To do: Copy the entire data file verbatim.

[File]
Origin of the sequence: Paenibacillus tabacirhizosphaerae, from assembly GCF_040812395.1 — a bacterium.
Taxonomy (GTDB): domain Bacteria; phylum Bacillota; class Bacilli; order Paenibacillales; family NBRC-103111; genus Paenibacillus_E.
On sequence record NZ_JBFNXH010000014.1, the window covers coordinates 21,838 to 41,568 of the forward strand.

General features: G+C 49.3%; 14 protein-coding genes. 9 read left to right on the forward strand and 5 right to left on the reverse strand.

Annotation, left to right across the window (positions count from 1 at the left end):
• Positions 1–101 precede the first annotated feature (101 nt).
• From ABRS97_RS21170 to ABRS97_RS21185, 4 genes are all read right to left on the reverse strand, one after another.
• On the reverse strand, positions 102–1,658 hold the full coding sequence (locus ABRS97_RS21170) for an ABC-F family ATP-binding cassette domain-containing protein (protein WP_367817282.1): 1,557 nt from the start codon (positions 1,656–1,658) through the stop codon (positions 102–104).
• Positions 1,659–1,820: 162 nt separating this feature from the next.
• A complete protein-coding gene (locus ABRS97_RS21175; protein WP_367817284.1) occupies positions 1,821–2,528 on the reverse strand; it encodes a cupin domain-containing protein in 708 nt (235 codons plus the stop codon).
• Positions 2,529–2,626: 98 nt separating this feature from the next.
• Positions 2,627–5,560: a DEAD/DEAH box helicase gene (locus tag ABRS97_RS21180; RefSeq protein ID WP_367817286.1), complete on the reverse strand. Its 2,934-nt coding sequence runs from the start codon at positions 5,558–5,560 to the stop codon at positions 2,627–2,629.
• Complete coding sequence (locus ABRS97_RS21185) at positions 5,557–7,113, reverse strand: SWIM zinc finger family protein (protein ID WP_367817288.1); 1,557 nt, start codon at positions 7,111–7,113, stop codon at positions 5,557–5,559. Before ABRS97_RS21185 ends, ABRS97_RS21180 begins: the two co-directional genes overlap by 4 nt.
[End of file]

Origin of the sequence: Paenibacillus tabacirhizosphaerae, from assembly GCF_040812395.1 — a bacterium.
Taxonomy (GTDB): domain Bacteria; phylum Bacillota; class Bacilli; order Paenibacillales; family NBRC-103111; genus Paenibacillus_E.
On sequence record NZ_JBFNXH010000014.1, the window covers coordinates 21,838 to 41,568 of the forward strand.

General features: G+C 49.3%; 14 protein-coding genes. 9 read left to right on the forward strand and 5 right to left on the reverse strand.

Annotation, left to right across the window (positions count from 1 at the left end):
• Positions 1–101 precede the first annotated feature (101 nt).
• From ABRS97_RS21170 to ABRS97_RS21185, 4 genes are all read right to left on the reverse strand, one after another.
• On the reverse strand, positions 102–1,658 hold the full coding sequence (locus ABRS97_RS21170) for an ABC-F family ATP-binding cassette domain-containing protein (protein WP_367817282.1): 1,557 nt from the start codon (positions 1,656–1,658) through the stop codon (positions 102–104).
• Positions 1,659–1,820: 162 nt separating this feature from the next.
• A complete protein-coding gene (locus ABRS97_RS21175; protein WP_367817284.1) occupies positions 1,821–2,528 on the reverse strand; it encodes a cupin domain-containing protein in 708 nt (235 codons plus the stop codon).
• Positions 2,529–2,626: 98 nt separating this feature from the next.
• Positions 2,627–5,560: a DEAD/DEAH box helicase gene (locus tag ABRS97_RS21180; RefSeq protein ID WP_367817286.1), complete on the reverse strand. Its 2,934-nt coding sequence runs from the start codon at positions 5,558–5,560 to the stop codon at positions 2,627–2,629.
• Complete coding sequence (locus ABRS97_RS21185) at positions 5,557–7,113, reverse strand: SWIM zinc finger family protein (protein ID WP_367817288.1); 1,557 nt, start codon at positions 7,111–7,113, stop codon at positions 5,557–5,559. Before ABRS97_RS21185 ends, ABRS97_RS21180 begins: the two co-directional genes overlap by 4 nt.